Nihal likes this.
  14. tlbodine

    tlbodine Troubadour

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    Wow, this got popular overnight :)

    Alright, looks like the consensus is glossary in the back. Works for me.
     
  15. Addison

    Addison Auror

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    Dictionaries and other terms are usually put before the chapter index or between it and the story. But as you're self publishing I believe, with my kindle reading experience, that if there's a strange word that you made yourself then it can be clicked and defined. But I think it takes some sort of techy-know-how. Or the terms could be explained in the story.
     
  16. Vicki

    Vicki Dreamer

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    In some of my science fiction novels, if there are several languages used, I make a glossary and put it at the end, but I include a note at the front end, before the novel begins, saying: Glossary page NNN. You can also use this method for notes such as dating and time periods, methods of measuring, and other cultural miscellanea.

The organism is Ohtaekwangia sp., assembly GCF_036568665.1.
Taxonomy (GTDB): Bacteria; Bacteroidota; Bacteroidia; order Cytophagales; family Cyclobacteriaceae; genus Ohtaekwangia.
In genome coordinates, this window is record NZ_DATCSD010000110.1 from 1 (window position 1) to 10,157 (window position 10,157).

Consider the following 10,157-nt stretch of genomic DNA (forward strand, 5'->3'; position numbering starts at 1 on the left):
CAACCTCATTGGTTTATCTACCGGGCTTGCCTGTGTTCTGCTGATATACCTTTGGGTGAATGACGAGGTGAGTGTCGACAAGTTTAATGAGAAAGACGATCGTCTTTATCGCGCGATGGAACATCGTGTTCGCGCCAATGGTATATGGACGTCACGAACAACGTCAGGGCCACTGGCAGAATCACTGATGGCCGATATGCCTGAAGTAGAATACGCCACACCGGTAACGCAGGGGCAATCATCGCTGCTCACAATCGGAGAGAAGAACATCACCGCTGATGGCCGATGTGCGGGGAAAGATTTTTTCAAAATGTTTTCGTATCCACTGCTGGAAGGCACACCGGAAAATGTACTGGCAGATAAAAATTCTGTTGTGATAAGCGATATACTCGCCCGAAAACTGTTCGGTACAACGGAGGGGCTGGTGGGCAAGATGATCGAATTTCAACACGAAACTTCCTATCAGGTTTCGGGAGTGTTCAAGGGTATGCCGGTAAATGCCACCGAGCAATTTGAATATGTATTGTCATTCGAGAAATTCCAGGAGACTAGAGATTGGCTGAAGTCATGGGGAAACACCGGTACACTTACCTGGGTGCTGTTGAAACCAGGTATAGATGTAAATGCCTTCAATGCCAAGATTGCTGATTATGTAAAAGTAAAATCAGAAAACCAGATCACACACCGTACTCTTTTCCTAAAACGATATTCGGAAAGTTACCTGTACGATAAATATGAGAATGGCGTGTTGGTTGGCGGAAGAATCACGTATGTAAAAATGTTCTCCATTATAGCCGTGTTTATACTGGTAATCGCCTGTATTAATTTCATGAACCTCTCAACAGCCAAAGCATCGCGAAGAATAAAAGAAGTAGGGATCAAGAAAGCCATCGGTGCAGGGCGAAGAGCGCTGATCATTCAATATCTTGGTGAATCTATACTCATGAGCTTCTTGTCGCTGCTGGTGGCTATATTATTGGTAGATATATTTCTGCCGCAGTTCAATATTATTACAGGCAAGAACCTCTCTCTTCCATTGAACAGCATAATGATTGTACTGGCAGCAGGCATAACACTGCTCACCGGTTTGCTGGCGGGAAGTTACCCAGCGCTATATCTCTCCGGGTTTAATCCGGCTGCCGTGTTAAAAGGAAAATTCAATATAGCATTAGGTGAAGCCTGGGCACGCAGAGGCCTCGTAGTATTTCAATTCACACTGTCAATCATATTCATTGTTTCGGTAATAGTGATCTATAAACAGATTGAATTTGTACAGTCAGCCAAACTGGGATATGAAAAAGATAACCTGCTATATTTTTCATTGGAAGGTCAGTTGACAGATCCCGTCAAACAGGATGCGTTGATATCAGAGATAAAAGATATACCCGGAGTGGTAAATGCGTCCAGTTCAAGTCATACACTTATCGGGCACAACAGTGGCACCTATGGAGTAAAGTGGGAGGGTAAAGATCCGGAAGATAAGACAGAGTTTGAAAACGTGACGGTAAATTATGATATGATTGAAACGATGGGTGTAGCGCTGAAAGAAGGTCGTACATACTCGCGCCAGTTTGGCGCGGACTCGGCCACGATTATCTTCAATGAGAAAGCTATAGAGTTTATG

17. Graylorne

    Graylorne Archmage

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    My glossary and list of characters go into the back as well.
    And like Vicky, I place a note on the copyright-page to direct people.

    Hint: Check those lists for possible spoilers. I forgot once, and got a load of comments...
     
  18. Somniphil

    Somniphil Acolyte

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    Glossary at the end seems conventional, and as a reader that's where I expect it, whether I'm notified there is one or not. Personally, I enjoy footnotes. Perhaps, some of the terms that are more significant to understanding the context you can footnote meanings, while some of the terms that aren't necessary to know their exact definition can be listed in the glossary. I know readers who don't like footnotes, who don't like to pause while reading, so I get that this wouldn't work if every other word was something that needed defining.